World Health Assembly guest speakers focus on gender-based violence and newborn health
20 May, 2014
20 MAY 2014 | GENEVA – Dr Christine Kaseba-Sata, First Lady of Zambia (WHO Goodwill Ambassador against gender-based violence) and Melinda Gates, co-Chair of the Bill and Melinda Gates Foundation addressed delegates at the World Health Assembly this afternoon.
Dr Kaseba-Sata deplored the prevalence of violence against women and girls and the extent to which cases of violence remain hidden and unrecognized. A former gynaecologist, she noted the lasting damage such violence can inflict on mental and physical health: “Almost all gender-based violence victims fall on the doorstep of the health sector.”
She stressed that the health sector has a responsibility to address the causes and consequences of violence. She called on delegates to ensure that everyone affected by violence has timely, effective and affordable access to all the health services they require, and that those services are free of abuse, disrespect and discrimination.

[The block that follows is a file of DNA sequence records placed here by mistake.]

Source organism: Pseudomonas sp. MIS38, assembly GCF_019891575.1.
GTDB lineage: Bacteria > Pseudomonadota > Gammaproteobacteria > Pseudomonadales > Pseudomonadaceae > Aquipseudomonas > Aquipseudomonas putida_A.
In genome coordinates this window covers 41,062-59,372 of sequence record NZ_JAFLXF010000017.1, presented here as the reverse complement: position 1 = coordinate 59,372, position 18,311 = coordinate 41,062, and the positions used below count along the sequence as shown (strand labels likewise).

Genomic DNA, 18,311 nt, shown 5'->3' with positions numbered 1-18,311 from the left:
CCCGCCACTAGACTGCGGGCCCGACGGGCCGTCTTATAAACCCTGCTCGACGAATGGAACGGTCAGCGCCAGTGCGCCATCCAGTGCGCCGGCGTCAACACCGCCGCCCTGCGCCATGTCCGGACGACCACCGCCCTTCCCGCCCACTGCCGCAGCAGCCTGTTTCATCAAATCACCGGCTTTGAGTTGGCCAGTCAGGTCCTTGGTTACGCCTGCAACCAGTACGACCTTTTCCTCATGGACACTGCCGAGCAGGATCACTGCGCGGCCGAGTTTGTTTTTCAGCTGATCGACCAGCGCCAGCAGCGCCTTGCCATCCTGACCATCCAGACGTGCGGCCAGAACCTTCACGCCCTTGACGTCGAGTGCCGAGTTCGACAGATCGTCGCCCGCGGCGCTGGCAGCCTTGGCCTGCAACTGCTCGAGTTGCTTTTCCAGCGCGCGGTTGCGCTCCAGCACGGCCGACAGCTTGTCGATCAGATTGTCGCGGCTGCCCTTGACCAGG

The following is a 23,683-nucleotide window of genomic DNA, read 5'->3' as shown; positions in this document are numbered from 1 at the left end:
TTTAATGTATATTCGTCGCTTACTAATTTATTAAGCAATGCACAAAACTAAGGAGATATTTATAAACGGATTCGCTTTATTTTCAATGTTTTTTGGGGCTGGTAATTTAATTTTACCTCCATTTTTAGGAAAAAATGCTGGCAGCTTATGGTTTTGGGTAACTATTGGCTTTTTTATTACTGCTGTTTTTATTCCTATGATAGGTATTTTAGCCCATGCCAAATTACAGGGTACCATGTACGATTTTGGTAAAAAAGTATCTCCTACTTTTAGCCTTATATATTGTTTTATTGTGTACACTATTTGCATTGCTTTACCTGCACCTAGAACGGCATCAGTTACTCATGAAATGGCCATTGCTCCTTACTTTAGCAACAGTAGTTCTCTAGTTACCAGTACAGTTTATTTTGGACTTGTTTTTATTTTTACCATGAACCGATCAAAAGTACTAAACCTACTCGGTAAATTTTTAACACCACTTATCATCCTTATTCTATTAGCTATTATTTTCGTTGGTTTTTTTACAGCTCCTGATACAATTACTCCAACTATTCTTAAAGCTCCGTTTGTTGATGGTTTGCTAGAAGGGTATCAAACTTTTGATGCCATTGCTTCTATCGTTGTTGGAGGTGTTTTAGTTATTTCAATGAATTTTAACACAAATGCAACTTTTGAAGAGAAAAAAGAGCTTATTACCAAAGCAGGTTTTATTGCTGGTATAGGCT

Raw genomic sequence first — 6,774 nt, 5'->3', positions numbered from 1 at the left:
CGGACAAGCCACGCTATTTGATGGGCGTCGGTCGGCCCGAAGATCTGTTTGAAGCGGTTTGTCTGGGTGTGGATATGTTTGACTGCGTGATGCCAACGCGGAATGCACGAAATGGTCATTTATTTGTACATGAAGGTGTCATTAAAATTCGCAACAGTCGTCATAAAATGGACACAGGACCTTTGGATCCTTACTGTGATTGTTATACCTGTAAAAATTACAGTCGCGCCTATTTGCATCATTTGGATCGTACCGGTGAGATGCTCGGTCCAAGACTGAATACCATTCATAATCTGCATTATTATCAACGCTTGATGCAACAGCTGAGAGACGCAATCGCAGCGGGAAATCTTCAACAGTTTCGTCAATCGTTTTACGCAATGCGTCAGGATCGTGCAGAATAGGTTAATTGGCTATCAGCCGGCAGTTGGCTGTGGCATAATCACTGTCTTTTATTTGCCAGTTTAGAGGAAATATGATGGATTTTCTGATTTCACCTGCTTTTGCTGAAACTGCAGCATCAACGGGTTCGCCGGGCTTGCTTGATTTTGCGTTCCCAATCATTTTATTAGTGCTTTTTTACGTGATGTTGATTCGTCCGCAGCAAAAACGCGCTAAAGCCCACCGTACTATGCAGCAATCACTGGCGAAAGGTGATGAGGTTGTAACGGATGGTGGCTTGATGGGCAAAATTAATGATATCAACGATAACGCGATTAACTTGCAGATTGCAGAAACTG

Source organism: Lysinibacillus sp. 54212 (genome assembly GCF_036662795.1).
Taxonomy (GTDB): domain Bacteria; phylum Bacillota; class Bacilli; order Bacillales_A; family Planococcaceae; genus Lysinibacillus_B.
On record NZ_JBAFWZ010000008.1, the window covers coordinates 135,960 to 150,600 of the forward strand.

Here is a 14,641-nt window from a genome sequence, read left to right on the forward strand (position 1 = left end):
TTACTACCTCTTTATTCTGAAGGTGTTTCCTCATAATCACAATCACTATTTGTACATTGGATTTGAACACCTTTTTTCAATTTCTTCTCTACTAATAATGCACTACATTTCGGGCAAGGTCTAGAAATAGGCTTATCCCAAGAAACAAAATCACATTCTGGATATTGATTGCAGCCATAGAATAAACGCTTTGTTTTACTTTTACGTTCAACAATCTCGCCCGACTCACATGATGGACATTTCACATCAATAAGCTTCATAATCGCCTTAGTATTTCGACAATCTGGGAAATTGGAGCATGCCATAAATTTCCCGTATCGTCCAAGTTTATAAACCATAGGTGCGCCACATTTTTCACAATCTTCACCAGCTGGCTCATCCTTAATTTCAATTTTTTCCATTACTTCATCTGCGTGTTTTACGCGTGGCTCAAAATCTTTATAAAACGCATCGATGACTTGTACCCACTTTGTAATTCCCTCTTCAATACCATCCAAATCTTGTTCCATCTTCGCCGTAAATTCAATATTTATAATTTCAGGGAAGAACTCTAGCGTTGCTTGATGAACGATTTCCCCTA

Ms Gates then highlighted ways to improve the health of mothers and newborn babies, emphasizing the value of linking efforts to improve reproductive, maternal, newborn and child health – “the continuum of care”.
She pointed out that: “If women can plan their families, they are more likely to space their pregnancies. If they space their pregnancies, they are more likely to have healthy babies. If babies are healthy, they are more likely to flourish as children. When mothers have healthy pregnancies, and when children thrive, the positive benefits last a lifetime.”
She also called on delegates to pay more attention to newborn babies. Although there has been remarkable global progress in reducing the number of children dying before their fifth birthday, neonatal mortality rates have declined at a slower pace.
The Health Assembly will discuss a new action plan for newborns later this week. Ms Gates and other panelists at today’s technical briefing discussed quality of care around childbirth, and its potential to end preventable maternal and newborn deaths and stillbirths, generating a “triple return on investment”.